In a letter to the City of Hoquiam, the company behind the proposed potash facility at the Port of Grays Harbor is asking the City for leniency on their permit fees.
The letter from BHP discusses the Shoreline Substantial Development Permit review fee for the facility.
City Administrator Brian Shay says that while the company has submitted their paperwork, they have not made a payment.
According to BHP, they are valuing the proposed project at around $440 million in investment. Based on those calculations, the fee would sit at $445,000.
“BHP understands the fee is calculated starting with a base, $7,000 for the first $2 million, with an incremental $1,000 increase for each $1 million of project value over $2 million with no upper limit.”
The Hoquiam Municipal code states that “reasonable fees” may be charged as part of the fee.
(1) Reasonable fees sufficient to cover the costs of administration, inspection, and publication of notice may be charged to applicants for building permits, conditional use permits, zoning variances, subdivision permits, short plats, shoreline permits, SEPA determinations, administrative appeals, and amendment requests to the city of Hoquiam land development code.
(2) Fees established in accordance with subsection (1) of this section shall be as determined by the city council by resolution. Said fee schedule shall be on file at the office of the finance director.
(3) Fees shall be paid upon submission of a signed application or notice of appeal. (Ord. 07-11 § 6, 2007; Ord. 00-09 § 2, 2000).
BHP states that while they recognize the need to cover costs, they feel that the fee is more than what could be considered “reasonable” and are asking that the City lower the cost.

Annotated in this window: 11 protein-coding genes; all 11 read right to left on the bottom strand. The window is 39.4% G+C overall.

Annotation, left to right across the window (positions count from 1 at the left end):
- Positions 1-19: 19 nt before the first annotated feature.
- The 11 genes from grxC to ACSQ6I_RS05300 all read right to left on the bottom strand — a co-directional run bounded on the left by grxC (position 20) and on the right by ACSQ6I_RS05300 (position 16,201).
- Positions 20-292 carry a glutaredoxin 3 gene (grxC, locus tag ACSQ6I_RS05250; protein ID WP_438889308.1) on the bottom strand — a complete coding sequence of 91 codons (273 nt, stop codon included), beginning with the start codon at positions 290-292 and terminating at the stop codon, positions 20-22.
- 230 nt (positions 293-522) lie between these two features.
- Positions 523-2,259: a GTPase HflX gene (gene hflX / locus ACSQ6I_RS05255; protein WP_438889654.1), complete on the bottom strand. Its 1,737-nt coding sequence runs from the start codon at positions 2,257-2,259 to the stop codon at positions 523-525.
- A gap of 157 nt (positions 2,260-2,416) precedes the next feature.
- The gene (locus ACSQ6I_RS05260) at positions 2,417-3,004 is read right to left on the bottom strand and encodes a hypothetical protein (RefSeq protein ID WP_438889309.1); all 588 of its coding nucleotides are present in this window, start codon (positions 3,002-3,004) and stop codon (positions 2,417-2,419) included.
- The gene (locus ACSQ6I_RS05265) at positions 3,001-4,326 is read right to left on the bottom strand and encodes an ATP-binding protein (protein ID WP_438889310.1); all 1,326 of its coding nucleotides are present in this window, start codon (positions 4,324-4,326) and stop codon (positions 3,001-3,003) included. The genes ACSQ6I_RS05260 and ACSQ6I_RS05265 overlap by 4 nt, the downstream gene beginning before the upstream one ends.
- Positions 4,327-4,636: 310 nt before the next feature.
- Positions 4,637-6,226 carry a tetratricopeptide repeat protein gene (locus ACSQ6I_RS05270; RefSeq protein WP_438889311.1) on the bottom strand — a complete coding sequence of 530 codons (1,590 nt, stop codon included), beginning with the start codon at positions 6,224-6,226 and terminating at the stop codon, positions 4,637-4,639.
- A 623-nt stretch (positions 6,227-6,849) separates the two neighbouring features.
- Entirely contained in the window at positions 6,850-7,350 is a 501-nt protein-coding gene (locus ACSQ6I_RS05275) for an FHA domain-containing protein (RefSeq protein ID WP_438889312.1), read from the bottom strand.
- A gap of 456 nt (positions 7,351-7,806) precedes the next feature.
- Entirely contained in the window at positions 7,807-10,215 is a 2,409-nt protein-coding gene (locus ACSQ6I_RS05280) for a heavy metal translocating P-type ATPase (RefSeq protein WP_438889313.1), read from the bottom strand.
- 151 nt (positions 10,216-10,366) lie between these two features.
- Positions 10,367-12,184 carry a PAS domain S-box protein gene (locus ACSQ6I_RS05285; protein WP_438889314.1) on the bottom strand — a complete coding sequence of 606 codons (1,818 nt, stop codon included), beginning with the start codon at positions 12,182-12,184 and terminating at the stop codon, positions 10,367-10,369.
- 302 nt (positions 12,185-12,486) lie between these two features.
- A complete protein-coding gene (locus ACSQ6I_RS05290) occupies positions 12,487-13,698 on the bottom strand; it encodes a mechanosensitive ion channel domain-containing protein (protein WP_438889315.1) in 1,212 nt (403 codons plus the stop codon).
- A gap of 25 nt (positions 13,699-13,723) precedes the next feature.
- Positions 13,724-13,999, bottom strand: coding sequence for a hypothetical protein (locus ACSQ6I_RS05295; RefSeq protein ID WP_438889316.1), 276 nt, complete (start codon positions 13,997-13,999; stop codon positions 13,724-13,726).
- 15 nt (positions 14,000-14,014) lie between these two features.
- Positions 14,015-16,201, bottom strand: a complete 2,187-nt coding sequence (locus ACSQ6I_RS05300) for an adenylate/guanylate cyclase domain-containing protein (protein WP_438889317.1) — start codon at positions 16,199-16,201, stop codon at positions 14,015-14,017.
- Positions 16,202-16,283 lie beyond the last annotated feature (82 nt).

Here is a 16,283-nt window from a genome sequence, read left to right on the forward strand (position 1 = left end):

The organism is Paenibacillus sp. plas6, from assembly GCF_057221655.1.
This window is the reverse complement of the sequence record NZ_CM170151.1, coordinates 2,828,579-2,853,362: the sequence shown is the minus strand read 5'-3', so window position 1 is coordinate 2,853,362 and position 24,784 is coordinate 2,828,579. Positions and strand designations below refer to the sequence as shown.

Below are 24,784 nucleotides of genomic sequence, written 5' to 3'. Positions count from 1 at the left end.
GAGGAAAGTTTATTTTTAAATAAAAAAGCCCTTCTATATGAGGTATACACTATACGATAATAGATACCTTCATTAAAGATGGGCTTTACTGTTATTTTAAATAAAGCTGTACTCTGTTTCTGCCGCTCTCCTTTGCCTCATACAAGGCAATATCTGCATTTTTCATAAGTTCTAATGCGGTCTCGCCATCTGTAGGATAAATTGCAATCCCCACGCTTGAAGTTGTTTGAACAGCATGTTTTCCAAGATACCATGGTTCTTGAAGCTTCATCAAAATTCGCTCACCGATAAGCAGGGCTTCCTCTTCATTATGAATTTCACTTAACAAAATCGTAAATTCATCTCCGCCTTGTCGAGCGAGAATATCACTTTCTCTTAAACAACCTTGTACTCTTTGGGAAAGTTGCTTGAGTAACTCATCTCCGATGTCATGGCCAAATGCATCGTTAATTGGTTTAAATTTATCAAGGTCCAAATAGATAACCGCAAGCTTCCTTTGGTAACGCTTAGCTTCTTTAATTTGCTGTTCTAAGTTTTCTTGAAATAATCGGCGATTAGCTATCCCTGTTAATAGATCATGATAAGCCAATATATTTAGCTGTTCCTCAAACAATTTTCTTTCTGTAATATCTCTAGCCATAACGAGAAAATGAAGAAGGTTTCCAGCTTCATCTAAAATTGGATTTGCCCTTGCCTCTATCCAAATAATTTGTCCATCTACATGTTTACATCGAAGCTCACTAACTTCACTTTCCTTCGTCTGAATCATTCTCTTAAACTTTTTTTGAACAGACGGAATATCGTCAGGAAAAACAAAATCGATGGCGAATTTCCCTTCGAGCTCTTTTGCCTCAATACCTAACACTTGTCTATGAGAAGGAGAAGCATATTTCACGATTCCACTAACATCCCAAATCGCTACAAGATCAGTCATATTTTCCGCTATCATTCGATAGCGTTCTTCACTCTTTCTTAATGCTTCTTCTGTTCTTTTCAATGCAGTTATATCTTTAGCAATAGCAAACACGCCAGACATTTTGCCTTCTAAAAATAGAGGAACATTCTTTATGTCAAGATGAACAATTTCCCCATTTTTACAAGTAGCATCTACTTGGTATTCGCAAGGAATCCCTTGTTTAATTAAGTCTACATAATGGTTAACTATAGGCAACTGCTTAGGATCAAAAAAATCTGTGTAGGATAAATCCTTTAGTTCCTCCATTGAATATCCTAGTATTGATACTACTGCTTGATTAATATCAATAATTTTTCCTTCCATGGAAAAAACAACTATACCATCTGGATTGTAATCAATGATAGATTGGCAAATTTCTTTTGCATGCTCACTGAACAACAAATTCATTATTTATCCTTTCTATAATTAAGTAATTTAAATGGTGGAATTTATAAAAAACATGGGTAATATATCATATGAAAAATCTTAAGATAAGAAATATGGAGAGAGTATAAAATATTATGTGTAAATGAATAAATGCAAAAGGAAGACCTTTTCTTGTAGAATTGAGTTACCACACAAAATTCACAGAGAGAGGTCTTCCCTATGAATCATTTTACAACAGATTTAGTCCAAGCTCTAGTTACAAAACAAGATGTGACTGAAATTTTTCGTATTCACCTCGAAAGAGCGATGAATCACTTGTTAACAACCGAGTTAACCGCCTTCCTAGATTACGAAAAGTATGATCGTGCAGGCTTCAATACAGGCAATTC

They ask in the letter that the City cap the Project value at $100 million for the shoreline fee calculation and include costs associated with the permit applications into that fee. This means that any 3rd party review also be included in what would be a $105,000 permit fee.
Shay told the City Council that at the requested arrangement of fee and review costs together; the City has the possibility to lose money.
BHP reminded the City that the project is expected to be a 50+ year investment in the community, and include “substantial on-site wetland and shoreline habitat mitigation projects” as well, estimated in excess of $4 million to implement.
Following discussion, the request was sent to the Regulatory Committee for review before a decision was made.
The post BHP submits permit application; has not submitted permit fee appeared first on KXRO News Radio.
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